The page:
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No stopping the stop-motion LAIKA

Free demo and talk on Oscar-nominated films comes to Walters center


by: COURTESY PHOTOS: WALTERS CULTURAL ARTS CENTER - Mark Shapiro from the marketing and brand management division of LAIKA, will speak at the Walters Cultural Arts Center about the companys stop-motion movies.If you ever wanted to know how to make a troll move, you’re in luck. This month’s Spoken Word lecture at the Walters Cultural Arts Center in downtown Hillsboro will give a “sneak peak” into LAIKA, the local animation studio best-known for its feature-length stop-motion films “Coraline” and “ParaNorman.”

The free Sept. 17 talk will feature Mark Shapiro, who works in the company’s marketing and brand management division.

“It will be exciting to share visuals of what we’re creating here at LAIKA,” he said.

Founded in 2005, the studio has produced two Oscar-nominee (for best animation) feature films that were commercially and critically successful. Its third stop-motion film, “The Boxtrolls,” is due to be released Sept. 26, 2014.by: COURTESY PHOTOS: WALTERS CULTURAL ARTS CENTER - Hillsboro LAIKA studio created Coraline, which was nominated for an Oscar.

At the Spoken Word event, Shapiro plans to show a teaser for “The Boxtrolls” (which is also viewable online at laika.com), but will primarily focus on the studio’s work with its previous two features.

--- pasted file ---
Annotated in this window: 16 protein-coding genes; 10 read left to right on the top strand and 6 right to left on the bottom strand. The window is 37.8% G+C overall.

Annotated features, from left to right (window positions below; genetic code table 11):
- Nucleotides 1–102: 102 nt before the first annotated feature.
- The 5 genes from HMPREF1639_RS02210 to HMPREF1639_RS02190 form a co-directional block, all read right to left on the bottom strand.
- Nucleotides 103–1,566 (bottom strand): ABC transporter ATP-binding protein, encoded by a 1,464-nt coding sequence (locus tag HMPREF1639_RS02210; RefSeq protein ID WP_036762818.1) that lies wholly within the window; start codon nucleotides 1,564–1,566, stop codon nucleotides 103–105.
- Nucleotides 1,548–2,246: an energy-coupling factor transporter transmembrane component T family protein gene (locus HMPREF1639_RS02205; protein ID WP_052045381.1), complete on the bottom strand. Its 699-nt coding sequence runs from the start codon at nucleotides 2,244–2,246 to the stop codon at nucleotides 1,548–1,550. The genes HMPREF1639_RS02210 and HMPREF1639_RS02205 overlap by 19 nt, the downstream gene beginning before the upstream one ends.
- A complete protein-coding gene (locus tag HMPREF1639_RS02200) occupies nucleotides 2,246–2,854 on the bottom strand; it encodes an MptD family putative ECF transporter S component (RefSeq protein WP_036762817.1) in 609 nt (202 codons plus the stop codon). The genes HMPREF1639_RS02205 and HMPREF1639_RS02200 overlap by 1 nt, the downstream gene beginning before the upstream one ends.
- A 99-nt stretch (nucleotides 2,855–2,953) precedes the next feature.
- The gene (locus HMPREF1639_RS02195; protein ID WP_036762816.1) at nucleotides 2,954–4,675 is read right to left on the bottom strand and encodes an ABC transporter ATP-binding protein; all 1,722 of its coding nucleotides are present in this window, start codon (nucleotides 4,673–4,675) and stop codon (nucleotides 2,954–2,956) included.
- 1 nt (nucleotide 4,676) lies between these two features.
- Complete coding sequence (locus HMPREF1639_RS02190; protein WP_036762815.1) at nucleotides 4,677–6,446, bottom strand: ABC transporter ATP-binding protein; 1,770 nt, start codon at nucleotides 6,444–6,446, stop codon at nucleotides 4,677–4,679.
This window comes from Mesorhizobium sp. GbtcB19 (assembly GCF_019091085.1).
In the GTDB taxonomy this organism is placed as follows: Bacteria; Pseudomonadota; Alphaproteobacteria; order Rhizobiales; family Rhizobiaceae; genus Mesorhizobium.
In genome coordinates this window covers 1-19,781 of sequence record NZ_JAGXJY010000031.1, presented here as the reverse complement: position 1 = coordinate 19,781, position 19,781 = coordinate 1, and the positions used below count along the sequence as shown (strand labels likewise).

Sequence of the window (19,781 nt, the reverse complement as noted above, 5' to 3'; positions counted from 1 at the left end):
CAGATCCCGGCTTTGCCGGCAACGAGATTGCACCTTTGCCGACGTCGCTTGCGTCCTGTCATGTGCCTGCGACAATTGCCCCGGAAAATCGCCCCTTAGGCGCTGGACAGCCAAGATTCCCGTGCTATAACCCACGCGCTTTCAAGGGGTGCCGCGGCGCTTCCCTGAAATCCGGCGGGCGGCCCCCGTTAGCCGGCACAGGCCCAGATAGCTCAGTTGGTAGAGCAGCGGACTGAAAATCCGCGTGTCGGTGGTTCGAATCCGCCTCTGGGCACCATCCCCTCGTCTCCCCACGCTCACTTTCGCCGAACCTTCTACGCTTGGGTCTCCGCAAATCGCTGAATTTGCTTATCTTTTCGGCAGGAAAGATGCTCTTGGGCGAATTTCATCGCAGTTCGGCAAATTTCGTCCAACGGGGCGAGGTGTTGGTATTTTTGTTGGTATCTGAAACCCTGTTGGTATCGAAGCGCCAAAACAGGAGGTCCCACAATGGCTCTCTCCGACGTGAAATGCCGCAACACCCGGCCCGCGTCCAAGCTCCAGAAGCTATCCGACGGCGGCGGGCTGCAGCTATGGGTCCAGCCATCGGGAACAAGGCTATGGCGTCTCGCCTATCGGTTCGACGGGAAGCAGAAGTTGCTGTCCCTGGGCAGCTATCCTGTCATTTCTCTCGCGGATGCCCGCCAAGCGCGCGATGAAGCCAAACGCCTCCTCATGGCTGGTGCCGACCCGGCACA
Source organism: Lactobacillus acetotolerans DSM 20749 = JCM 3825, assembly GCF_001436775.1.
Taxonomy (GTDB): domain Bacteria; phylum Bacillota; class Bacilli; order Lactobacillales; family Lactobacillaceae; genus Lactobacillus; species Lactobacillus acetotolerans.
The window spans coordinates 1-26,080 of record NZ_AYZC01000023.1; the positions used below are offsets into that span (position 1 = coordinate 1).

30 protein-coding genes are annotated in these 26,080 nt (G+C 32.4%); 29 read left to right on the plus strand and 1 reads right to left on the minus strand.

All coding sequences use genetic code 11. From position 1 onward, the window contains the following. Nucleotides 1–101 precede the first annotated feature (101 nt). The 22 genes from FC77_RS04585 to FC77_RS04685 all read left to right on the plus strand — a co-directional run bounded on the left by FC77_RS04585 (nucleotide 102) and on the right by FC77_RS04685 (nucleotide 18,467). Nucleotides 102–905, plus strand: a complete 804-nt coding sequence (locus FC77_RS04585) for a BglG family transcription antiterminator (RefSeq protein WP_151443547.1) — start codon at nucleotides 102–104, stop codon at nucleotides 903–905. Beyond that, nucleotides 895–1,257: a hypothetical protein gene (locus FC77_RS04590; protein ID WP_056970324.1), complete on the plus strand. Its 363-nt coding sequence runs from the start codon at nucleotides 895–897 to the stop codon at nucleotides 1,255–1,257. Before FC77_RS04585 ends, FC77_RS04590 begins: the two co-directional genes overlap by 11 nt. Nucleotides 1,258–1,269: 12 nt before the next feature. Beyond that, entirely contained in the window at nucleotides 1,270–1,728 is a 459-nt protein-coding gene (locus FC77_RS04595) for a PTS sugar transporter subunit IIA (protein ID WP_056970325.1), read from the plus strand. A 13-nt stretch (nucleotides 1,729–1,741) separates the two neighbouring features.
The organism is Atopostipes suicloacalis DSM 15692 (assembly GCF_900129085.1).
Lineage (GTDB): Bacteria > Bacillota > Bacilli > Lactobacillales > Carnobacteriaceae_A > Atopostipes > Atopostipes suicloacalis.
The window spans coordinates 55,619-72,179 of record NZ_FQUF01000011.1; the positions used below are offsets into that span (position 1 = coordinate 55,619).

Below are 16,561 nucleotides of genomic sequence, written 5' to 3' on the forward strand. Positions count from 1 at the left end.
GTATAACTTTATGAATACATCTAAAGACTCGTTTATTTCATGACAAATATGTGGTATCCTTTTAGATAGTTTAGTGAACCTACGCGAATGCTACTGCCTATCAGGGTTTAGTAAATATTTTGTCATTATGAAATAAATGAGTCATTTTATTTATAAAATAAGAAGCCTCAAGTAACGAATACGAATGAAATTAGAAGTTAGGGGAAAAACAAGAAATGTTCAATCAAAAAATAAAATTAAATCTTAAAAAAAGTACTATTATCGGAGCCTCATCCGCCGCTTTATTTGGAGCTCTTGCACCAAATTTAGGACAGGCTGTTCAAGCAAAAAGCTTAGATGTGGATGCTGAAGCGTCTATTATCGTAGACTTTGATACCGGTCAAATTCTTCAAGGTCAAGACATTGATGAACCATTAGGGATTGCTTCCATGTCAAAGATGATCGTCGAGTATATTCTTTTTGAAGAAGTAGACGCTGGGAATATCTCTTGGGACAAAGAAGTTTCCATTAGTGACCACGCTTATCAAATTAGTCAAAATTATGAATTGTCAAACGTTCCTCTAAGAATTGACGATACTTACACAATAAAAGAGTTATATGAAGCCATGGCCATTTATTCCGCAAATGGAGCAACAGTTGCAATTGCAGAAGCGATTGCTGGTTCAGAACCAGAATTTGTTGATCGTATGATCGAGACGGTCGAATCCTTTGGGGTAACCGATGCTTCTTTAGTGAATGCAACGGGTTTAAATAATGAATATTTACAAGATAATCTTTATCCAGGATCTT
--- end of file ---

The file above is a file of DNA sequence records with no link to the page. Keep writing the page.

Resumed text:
“I’m going to talk about the remarkable creativity here at LAIKA,” he said. “We’re an ambitious, fearless stop-motion studio.”

He will bring along production puppets to show his audience why it takes to bring one of the studio’s feature films to life. The animation technique involves objects being moved in small increments between individually photographed frames, giving the illusion of motion in the finished process.

It can be painstaking. Each second consists of 24 frames, which translates to upwards of 140,000 individual shots per 100-minute film (and twice that when you factor in 3-D).

But Shapiro said his studio believes it’s more than worth it to create what he termed “the handcrafted style of LAIKA.” What’s more, he sees the company as helping carry on a long history of filmmaking and animation in the Portland area.

by: COURTESY PHOTOS: WALTERS CULTURAL ARTS CENTER - LAIKA's ParaNorman was brought to life through a laborious process.“There are so many talented animators, fabricators and designers who have called Oregon home for a long time,” he said. “And I think what we’re doing here is expanding upon that creativity.”

Travis Knight serves as president and CEO of LAIKA, which is owned by his father, Nike co-founder and chairman Philip H. Knight. The company employs about 250 people at its studio in northeast Hillsboro.




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